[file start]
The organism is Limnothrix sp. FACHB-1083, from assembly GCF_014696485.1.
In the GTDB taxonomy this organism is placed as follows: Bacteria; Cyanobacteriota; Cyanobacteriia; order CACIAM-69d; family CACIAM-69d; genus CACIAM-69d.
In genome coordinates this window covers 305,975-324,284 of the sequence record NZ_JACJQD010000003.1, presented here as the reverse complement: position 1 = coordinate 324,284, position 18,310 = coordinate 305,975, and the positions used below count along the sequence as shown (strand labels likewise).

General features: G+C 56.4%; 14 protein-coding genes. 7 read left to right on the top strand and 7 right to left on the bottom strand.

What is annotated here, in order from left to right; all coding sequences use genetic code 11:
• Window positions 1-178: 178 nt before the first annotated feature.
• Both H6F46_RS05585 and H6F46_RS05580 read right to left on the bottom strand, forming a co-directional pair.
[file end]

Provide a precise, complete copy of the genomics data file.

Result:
The organism is Limnothrix sp. FACHB-1083, from assembly GCF_014696485.1.
In the GTDB taxonomy this organism is placed as follows: Bacteria; Cyanobacteriota; Cyanobacteriia; order CACIAM-69d; family CACIAM-69d; genus CACIAM-69d.
In genome coordinates this window covers 305,975-324,284 of the sequence record NZ_JACJQD010000003.1, presented here as the reverse complement: position 1 = coordinate 324,284, position 18,310 = coordinate 305,975, and the positions used below count along the sequence as shown (strand labels likewise).

General features: G+C 56.4%; 14 protein-coding genes. 7 read left to right on the top strand and 7 right to left on the bottom strand.

What is annotated here, in order from left to right; all coding sequences use genetic code 11:
• Window positions 1-178: 178 nt before the first annotated feature.
• Both H6F46_RS05585 and H6F46_RS05580 read right to left on the bottom strand, forming a co-directional pair.